Children's Literature in Adult EFL Classrooms: Benefits and Pitfalls
Hsiang-Ni Lee and Mark Mallinder, Taiwan
Hsiang-Ni Lee is a professor at National Taitung University. She is interested in children’s literature, family literacy, literature-based reading instruction and material development. In the future, she also wishes to explore the multiple possibilities of utilizing technology in language education.
Mark Mallinder is an English instructor at National Changhua University of Education. He has been teaching a variety of college-level courses to Taiwanese EFL learners. His research interests include reading instruction and using multimedia in language classrooms.
Benefits for Adult EFL Learners
Pitfalls for adult EFL learners
Children’s literature cited
Abstract: Despite the general recognition of its helpfulness in adult EFL instruction, children’s literature has not been best utilized (Mikulecky, 2007). This paper highlights again the three major strengths of implementing such alternative teaching material in the beginning-level adult EFL classrooms, including providing authentic materials, promoting overall language proficiency as well as gaining an appreciation for different cultures. For the two concerns being identified, i.e. availability of quality children’s literature in EFL setting and adult students’ possible resistance, a few solutions are offered.
Using children’s literature for adult learners is not a new idea. In fact, it has been widely used in family literacy programs in the U.S. for adults with reading difficulties and is found to be an effective teaching tool. However, very little research has focused on ESL/EFL (English as a second/foreign language) adult learners’ reading development (National Center for Family Literacy, 2004) and, to our knowledge, even fewer attempts to investigate the usefulness of children’s literature in adult EFL settings. Those that have been carried out, take Ho’s study (2000) for instance, do not seem to provide solid evidence for their arguments; in her study, Ho concludes that the participating adult EFL students are interested in learning words that are not often seen in textbooks without reporting the actual vocabulary gain. Applying Krashen’s second language learning framework (1989), we argue that children’s literature can benefit beginning-level adult EFL learners the same way as it does for children. First, children’s literature is written in natural language so it exposes adult students to authentic reading material which otherwise might not be accessible. Second, children’s literature has delightful illustrations and often contains rich cultural information so it can serve as a great motivator for students to read more. Third, due to simplified semantic and syntactical structures, children’s literature provides comprehensible input and thus can trigger more learning. Note that these three strengths are in effect interdependent and inseparable, i.e. modified input can reduce stress and thus motivates reluctant readers.
1. Provide authentic learning materials
“Real-life” materials (Lightbown & Spada, 1998) are the key to successful learning of a second/foreign language. Children’s literature, accordingly, is appropriate reading material to be included in adult EFL classrooms as it tells interesting and sometimes sophisticated stories that even mature learners can relate to. For instance, female students who read The Piggy Book are very likely to associate with the character who leaves her family because of the uneven workload in the family. As well, adult students probably will appreciate the powerful stories of Mississippi Morning about racism or Michael Rosen’s Sad Book about grief at a deceased family member, which issues might also be happening in their own lives.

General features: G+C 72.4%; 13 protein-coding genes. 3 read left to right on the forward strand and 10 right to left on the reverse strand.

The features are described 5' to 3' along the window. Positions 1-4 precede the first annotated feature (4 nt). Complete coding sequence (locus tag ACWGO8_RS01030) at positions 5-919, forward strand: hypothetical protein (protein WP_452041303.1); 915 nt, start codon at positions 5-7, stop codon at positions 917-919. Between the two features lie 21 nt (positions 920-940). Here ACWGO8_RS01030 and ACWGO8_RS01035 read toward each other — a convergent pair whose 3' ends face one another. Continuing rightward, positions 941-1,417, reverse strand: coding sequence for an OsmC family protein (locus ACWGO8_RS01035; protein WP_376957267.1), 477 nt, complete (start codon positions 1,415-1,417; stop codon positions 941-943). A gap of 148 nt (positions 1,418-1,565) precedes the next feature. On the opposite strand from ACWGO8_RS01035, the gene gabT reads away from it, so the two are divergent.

2. Develop language proficiency
Just as for children, if introduced properly, children’s literature can facilitate adult EFL learners’ listening and speaking skills. For instance, while engaging in class discussions about story plots, students need to negotiate meanings among one another; i.e. ask or be asked for clarification, confirmation and repetition of certain statements. Such social interaction provides continuous language input as well as pushed output which otherwise will not be possible in traditional Grammar/Translation classrooms. Ultimately, students are likely to improve their listening and speaking skills.
With regard to vocabulary and reading comprehension, children’s literature can be an effective tool for enlarging EFL learners’ vocabulary as the short-length texts and repeated language patterns not only lower the anxiety level EFL readers might have, but they also enhance comprehension of the story lines and meanings of key vocabulary words (Smallwood, 1992). The amount of word knowledge, as Laufer (1997) has suggested, is essential for successful L2 reading comprehension because transfer of L1 reading strategies to English will not occur if students have not acquired adequate vocabulary words.
Finally, adult EFL learners can also improve their writing skills as children’s literature familiarizes them with English rhetorical structures. By reading children’s books, student can then get a better understanding of rhetoric discourse organizations expected in English writing, such as thesis development and proper transitions. Even wordless picture books can be great prompts to facilitate creative writing (Bloem & Padak, 1996).
3. Prevent cultural alienation
Children’s literature that provides rich cultural information can prevent cultural alienation, which in turn promotes the adult EFL students’ motivation to learn. Even books that deal with different cultures other than English-speaking countries might still be appealing as students can expand their world knowledge. For instance, when studying the history of World War II, The Faithful Elephants would be a great book if teachers wish to teach about the tragic impact of war on ordinary Japanese and innocent animals. Baseball Saves Us and The Bracelet, which portray Japanese Americans’ lives in internment camps would also be good choices.